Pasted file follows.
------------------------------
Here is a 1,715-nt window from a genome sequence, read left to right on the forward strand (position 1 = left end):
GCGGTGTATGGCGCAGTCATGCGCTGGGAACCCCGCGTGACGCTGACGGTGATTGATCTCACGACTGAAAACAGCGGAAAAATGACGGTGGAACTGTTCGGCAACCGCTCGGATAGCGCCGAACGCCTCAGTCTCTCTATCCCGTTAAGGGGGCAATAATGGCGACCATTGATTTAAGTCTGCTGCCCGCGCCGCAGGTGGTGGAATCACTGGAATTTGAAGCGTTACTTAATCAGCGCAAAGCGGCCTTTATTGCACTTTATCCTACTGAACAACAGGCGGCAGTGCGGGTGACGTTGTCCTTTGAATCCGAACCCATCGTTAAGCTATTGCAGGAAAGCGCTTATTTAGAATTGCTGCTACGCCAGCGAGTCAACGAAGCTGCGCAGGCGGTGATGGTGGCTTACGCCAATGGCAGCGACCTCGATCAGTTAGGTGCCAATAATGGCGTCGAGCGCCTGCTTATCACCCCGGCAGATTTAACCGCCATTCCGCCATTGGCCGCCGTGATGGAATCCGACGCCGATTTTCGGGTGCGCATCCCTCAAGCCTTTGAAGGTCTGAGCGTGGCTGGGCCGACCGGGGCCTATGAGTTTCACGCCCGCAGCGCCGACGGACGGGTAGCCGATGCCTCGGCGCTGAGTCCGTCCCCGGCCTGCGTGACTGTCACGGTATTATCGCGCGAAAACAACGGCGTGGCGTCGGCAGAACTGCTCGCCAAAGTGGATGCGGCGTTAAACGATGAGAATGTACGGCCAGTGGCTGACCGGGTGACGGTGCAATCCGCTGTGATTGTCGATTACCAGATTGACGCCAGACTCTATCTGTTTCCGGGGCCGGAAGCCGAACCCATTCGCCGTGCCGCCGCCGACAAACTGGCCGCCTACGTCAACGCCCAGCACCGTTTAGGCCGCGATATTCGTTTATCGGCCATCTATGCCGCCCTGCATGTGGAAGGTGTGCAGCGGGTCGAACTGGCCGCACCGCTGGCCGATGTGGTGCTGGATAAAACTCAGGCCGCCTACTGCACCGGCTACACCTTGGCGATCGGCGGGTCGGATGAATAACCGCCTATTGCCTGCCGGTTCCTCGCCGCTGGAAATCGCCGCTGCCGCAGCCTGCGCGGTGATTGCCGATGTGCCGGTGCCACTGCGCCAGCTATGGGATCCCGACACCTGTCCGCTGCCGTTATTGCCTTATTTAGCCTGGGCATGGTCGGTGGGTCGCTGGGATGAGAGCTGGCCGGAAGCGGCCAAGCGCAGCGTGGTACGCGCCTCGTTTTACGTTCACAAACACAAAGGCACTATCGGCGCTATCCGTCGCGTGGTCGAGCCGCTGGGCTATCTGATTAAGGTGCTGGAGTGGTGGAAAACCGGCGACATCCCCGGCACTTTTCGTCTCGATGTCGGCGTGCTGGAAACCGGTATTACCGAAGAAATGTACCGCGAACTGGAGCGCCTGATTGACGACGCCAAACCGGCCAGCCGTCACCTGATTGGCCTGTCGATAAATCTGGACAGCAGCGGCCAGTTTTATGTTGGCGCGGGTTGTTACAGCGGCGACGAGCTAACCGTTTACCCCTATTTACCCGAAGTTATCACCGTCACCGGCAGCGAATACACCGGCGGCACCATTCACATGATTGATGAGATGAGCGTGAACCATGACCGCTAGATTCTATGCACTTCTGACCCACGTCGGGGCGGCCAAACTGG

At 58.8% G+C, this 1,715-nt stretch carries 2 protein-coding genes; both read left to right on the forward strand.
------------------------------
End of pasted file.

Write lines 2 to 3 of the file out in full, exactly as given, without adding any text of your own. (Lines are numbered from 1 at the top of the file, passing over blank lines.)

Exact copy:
GCGGTGTATGGCGCAGTCATGCGCTGGGAACCCCGCGTGACGCTGACGGTGATTGATCTCACGACTGAAAACAGCGGAAAAATGACGGTGGAACTGTTCGGCAACCGCTCGGATAGCGCCGAACGCCTCAGTCTCTCTATCCCGTTAAGGGGGCAATAATGGCGACCATTGATTTAAGTCTGCTGCCCGCGCCGCAGGTGGTGGAATCACTGGAATTTGAAGCGTTACTTAATCAGCGCAAAGCGGCCTTTATTGCACTTTATCCTACTGAACAACAGGCGGCAGTGCGGGTGACGTTGTCCTTTGAATCCGAACCCATCGTTAAGCTATTGCAGGAAAGCGCTTATTTAGAATTGCTGCTACGCCAGCGAGTCAACGAAGCTGCGCAGGCGGTGATGGTGGCTTACGCCAATGGCAGCGACCTCGATCAGTTAGGTGCCAATAATGGCGTCGAGCGCCTGCTTATCACCCCGGCAGATTTAACCGCCATTCCGCCATTGGCCGCCGTGATGGAATCCGACGCCGATTTTCGGGTGCGCATCCCTCAAGCCTTTGAAGGTCTGAGCGTGGCTGGGCCGACCGGGGCCTATGAGTTTCACGCCCGCAGCGCCGACGGACGGGTAGCCGATGCCTCGGCGCTGAGTCCGTCCCCGGCCTGCGTGACTGTCACGGTATTATCGCGCGAAAACAACGGCGTGGCGTCGGCAGAACTGCTCGCCAAAGTGGATGCGGCGTTAAACGATGAGAATGTACGGCCAGTGGCTGACCGGGTGACGGTGCAATCCGCTGTGATTGTCGATTACCAGATTGACGCCAGACTCTATCTGTTTCCGGGGCCGGAAGCCGAACCCATTCGCCGTGCCGCCGCCGACAAACTGGCCGCCTACGTCAACGCCCAGCACCGTTTAGGCCGCGATATTCGTTTATCGGCCATCTATGCCGCCCTGCATGTGGAAGGTGTGCAGCGGGTCGAACTGGCCGCACCGCTGGCCGATGTGGTGCTGGATAAAACTCAGGCCGCCTACTGCACCGGCTACACCTTGGCGATCGGCGGGTCGGATGAATAACCGCCTATTGCCTGCCGGTTCCTCGCCGCTGGAAATCGCCGCTGCCGCAGCCTGCGCGGTGATTGCCGATGTGCCGGTGCCACTGCGCCAGCTATGGGATCCCGACACCTGTCCGCTGCCGTTATTGCCTTATTTAGCCTGGGCATGGTCGGTGGGTCGCTGGGATGAGAGCTGGCCGGAAGCGGCCAAGCGCAGCGTGGTACGCGCCTCGTTTTACGTTCACAAACACAAAGGCACTATCGGCGCTATCCGTCGCGTGGTCGAGCCGCTGGGCTATCTGATTAAGGTGCTGGAGTGGTGGAAAACCGGCGACATCCCCGGCACTTTTCGTCTCGATGTCGGCGTGCTGGAAACCGGTATTACCGAAGAAATGTACCGCGAACTGGAGCGCCTGATTGACGACGCCAAACCGGCCAGCCGTCACCTGATTGGCCTGTCGATAAATCTGGACAGCAGCGGCCAGTTTTATGTTGGCGCGGGTTGTTACAGCGGCGACGAGCTAACCGTTTACCCCTATTTACCCGAAGTTATCACCGTCACCGGCAGCGAATACACCGGCGGCACCATTCACATGATTGATGAGATGAGCGTGAACCATGACCGCTAGATTCTATGCACTTCTGACCCACGTCGGGGCGGCCAAACTGG

At 58.8% G+C, this 1,715-nt stretch carries 2 protein-coding genes; both read left to right on the forward strand.